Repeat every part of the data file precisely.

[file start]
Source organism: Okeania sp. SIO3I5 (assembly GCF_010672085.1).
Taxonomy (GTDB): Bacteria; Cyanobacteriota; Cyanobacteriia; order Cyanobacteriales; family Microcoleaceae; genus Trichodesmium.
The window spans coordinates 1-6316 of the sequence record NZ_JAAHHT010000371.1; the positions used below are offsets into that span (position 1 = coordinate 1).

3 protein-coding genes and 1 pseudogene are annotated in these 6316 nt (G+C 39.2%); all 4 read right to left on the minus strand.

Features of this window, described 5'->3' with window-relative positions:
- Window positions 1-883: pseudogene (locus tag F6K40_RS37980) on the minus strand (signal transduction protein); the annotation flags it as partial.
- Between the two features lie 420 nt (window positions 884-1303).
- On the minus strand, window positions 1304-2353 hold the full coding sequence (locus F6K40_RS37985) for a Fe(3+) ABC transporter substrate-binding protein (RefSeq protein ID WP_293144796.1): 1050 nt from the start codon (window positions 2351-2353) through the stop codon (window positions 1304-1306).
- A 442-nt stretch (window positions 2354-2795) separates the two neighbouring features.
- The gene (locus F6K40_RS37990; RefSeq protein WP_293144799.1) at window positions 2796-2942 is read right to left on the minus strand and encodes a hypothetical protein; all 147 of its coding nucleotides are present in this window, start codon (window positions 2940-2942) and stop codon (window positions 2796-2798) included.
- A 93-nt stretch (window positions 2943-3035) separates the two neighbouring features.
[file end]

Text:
Source organism: Okeania sp. SIO3I5 (assembly GCF_010672085.1).
Taxonomy (GTDB): Bacteria; Cyanobacteriota; Cyanobacteriia; order Cyanobacteriales; family Microcoleaceae; genus Trichodesmium.
The window spans coordinates 1-6316 of the sequence record NZ_JAAHHT010000371.1; the positions used below are offsets into that span (position 1 = coordinate 1).

3 protein-coding genes and 1 pseudogene are annotated in these 6316 nt (G+C 39.2%); all 4 read right to left on the minus strand.

Features of this window, described 5'->3' with window-relative positions:
- Window positions 1-883: pseudogene (locus tag F6K40_RS37980) on the minus strand (signal transduction protein); the annotation flags it as partial.
- Between the two features lie 420 nt (window positions 884-1303).
- On the minus strand, window positions 1304-2353 hold the full coding sequence (locus F6K40_RS37985) for a Fe(3+) ABC transporter substrate-binding protein (RefSeq protein ID WP_293144796.1): 1050 nt from the start codon (window positions 2351-2353) through the stop codon (window positions 1304-1306).
- A 442-nt stretch (window positions 2354-2795) separates the two neighbouring features.
- The gene (locus F6K40_RS37990; RefSeq protein WP_293144799.1) at window positions 2796-2942 is read right to left on the minus strand and encodes a hypothetical protein; all 147 of its coding nucleotides are present in this window, start codon (window positions 2940-2942) and stop codon (window positions 2796-2798) included.
- A 93-nt stretch (window positions 2943-3035) separates the two neighbouring features.